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Please note that Mommsen uses the AUC chronology (Ab Urbe Condita), i.e. from the founding of the City of Rome. You can use this reference table to have the B.C. dates


IV. The Revolution

From: The History of Rome, by Theodor Mommsen
Translated with the sanction of the author by William Purdie Dickson

The History of Old Rome

Chapter X - The Sullan Constitution


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Page 40

It was the time-honoured maxim by which the senate had at one time made the monarchy subject to it, that the limitation of the magistracy in point of function was favourable to democracy, and its limitation in point of time favourable to oligarchy. According to the previous arrangement Gaius Marius had acted at once as head of the senate and as commander-in-chief of the state; if he had his own unskilfulness alone to blame for his failure to overthrow the oligarchy by means of this double official power, care seemed now taken to prevent some possibly wiser successor from making a better use of the same lever.

According to the previous arrangement the magistrate immediately nominated by the people might have had a military position; the Sullan arrangement, on the other hand, reserved such a position exclusively for those magistrates whom the senate confirmed in their official authority by prolonging their term of office. No doubt this prolongation of office had now become a standing usage; but it still--so far as respects the auspices and the name, and constitutional form in general--continued to be treated as an extraordinary extension of their term.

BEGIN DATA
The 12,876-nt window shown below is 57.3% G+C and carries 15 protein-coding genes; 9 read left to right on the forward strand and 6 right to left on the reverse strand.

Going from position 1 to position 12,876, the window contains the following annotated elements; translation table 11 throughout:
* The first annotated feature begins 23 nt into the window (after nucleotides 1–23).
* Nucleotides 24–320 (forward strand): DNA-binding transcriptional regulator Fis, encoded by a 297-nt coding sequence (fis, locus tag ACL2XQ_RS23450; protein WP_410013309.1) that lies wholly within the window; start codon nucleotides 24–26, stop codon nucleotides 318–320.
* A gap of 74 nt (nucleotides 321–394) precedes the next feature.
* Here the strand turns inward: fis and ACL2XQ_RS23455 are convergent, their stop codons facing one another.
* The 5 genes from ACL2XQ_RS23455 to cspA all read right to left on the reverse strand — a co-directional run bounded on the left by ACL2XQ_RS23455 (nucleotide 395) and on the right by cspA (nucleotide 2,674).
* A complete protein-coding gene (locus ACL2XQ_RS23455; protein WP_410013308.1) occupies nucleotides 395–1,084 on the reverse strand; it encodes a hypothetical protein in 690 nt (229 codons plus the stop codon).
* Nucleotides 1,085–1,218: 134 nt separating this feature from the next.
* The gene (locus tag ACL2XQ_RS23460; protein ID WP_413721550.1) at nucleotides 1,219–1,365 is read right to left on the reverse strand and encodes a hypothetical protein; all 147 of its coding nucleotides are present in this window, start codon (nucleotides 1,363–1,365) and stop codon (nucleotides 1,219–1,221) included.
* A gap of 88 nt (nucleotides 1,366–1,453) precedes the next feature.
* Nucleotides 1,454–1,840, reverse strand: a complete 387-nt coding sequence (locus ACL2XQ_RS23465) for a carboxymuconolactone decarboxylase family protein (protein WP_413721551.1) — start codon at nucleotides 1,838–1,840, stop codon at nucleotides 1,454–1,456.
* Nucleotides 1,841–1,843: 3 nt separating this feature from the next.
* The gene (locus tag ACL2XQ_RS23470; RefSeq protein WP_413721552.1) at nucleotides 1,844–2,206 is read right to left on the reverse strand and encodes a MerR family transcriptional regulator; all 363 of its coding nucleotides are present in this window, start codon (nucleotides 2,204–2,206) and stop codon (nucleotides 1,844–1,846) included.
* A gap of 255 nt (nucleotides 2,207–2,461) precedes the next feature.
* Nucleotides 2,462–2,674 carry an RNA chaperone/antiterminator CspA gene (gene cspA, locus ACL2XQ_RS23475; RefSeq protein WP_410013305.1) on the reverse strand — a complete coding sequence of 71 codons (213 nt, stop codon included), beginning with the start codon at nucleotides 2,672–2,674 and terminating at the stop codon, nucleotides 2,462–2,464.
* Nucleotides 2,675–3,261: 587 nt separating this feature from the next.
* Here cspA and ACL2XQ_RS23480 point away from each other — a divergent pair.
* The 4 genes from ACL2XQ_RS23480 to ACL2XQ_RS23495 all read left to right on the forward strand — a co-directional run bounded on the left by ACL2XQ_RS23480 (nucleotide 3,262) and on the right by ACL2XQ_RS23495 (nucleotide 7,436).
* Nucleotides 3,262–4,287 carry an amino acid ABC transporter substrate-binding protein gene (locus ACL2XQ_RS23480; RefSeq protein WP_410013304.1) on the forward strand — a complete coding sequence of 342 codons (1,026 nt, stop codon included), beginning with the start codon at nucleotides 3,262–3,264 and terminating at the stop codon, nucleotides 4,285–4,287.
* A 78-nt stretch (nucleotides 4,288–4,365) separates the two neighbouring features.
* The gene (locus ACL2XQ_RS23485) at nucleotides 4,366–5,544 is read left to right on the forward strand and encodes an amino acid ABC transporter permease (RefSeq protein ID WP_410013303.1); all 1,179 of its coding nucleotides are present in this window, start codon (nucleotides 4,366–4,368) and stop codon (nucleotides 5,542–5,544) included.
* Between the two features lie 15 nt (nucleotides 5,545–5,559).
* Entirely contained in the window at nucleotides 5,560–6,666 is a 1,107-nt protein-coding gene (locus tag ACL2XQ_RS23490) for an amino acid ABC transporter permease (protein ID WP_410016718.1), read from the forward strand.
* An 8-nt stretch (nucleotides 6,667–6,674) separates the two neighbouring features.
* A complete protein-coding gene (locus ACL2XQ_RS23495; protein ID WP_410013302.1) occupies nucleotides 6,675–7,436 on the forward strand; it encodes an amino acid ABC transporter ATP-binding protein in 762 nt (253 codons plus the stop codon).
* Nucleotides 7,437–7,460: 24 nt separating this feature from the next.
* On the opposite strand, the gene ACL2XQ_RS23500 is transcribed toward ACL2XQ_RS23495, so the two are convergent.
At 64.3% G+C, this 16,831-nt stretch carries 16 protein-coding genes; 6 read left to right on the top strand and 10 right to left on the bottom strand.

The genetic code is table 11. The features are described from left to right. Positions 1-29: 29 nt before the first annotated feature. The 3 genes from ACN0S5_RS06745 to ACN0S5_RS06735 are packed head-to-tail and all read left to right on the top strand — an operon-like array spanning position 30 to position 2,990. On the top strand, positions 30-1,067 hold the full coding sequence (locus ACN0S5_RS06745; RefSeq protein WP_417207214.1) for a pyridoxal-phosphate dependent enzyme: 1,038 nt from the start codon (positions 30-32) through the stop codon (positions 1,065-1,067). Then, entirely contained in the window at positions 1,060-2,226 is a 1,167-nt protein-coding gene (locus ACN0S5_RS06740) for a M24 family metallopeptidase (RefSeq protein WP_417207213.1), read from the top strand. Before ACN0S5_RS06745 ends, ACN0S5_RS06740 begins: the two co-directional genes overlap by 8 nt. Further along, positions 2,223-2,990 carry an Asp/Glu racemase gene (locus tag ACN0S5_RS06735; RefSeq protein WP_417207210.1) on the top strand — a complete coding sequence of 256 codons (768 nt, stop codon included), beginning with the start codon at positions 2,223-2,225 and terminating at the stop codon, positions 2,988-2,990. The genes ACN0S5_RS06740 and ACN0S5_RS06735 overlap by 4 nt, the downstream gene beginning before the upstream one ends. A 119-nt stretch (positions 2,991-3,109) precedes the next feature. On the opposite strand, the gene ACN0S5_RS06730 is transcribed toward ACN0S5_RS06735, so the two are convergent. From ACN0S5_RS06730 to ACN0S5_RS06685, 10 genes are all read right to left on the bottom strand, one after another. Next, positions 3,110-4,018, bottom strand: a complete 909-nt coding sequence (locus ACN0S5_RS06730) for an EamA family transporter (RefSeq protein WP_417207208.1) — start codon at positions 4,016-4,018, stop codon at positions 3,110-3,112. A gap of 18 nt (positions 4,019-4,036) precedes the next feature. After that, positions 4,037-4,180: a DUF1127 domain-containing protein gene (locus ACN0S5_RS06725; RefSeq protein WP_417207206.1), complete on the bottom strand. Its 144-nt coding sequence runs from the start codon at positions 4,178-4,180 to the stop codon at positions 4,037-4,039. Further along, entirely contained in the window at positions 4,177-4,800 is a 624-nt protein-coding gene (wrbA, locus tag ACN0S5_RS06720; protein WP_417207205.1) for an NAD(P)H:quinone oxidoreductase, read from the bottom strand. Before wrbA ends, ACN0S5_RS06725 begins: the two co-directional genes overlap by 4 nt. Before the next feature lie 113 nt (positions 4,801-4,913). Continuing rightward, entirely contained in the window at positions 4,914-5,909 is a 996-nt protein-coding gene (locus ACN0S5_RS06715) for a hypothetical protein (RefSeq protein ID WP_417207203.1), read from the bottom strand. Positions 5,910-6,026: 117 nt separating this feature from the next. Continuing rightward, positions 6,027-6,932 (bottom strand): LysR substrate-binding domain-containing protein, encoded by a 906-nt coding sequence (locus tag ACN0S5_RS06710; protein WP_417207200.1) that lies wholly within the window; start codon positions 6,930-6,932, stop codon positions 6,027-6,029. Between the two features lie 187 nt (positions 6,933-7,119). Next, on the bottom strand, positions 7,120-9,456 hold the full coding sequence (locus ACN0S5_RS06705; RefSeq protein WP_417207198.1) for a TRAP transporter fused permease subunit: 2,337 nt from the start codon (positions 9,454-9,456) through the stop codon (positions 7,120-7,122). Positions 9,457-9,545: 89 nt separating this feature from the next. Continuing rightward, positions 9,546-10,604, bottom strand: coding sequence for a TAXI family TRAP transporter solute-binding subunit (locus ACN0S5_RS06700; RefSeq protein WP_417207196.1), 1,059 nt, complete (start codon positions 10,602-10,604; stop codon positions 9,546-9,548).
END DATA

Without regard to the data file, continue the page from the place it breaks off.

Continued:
This was no matter of indifference. The burgesses alone could depose the consul or praetor from his office; the proconsul and propraetor were nominated and dismissed by the senate, so that by this enactment the whole military power, on which withal everything ultimately depended, became formally at least dependent on the senate.

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